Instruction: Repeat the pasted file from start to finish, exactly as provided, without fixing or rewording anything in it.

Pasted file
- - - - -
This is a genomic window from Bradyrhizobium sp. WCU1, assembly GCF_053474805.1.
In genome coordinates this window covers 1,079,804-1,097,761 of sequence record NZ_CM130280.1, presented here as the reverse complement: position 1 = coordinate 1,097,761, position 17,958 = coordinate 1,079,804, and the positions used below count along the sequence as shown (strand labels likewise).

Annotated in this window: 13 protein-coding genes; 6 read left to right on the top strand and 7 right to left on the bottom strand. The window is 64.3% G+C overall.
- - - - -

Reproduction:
This is a genomic window from Bradyrhizobium sp. WCU1, assembly GCF_053474805.1.
In genome coordinates this window covers 1,079,804-1,097,761 of sequence record NZ_CM130280.1, presented here as the reverse complement: position 1 = coordinate 1,097,761, position 17,958 = coordinate 1,079,804, and the positions used below count along the sequence as shown (strand labels likewise).

Annotated in this window: 13 protein-coding genes; 6 read left to right on the top strand and 7 right to left on the bottom strand. The window is 64.3% G+C overall.